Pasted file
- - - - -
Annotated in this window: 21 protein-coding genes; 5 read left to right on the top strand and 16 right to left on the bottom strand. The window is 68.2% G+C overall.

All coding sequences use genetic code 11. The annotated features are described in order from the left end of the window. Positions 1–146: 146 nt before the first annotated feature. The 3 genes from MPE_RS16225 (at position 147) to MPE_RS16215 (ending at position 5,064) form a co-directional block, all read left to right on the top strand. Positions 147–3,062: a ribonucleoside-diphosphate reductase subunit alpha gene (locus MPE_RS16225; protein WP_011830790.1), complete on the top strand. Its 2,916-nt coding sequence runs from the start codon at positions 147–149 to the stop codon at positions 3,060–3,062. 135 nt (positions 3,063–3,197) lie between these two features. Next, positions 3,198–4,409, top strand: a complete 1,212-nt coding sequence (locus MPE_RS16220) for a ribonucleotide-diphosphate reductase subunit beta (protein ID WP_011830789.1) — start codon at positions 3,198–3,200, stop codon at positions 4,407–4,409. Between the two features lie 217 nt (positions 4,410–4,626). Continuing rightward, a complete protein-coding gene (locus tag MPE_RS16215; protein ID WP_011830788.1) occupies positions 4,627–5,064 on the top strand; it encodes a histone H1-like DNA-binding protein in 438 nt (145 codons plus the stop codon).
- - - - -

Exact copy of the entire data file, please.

Annotated in this window: 21 protein-coding genes; 5 read left to right on the top strand and 16 right to left on the bottom strand. The window is 68.2% G+C overall.

All coding sequences use genetic code 11. The annotated features are described in order from the left end of the window. Positions 1–146: 146 nt before the first annotated feature. The 3 genes from MPE_RS16225 (at position 147) to MPE_RS16215 (ending at position 5,064) form a co-directional block, all read left to right on the top strand. Positions 147–3,062: a ribonucleoside-diphosphate reductase subunit alpha gene (locus MPE_RS16225; protein WP_011830790.1), complete on the top strand. Its 2,916-nt coding sequence runs from the start codon at positions 147–149 to the stop codon at positions 3,060–3,062. 135 nt (positions 3,063–3,197) lie between these two features. Next, positions 3,198–4,409, top strand: a complete 1,212-nt coding sequence (locus MPE_RS16220) for a ribonucleotide-diphosphate reductase subunit beta (protein ID WP_011830789.1) — start codon at positions 3,198–3,200, stop codon at positions 4,407–4,409. Between the two features lie 217 nt (positions 4,410–4,626). Continuing rightward, a complete protein-coding gene (locus tag MPE_RS16215; protein ID WP_011830788.1) occupies positions 4,627–5,064 on the top strand; it encodes a histone H1-like DNA-binding protein in 438 nt (145 codons plus the stop codon).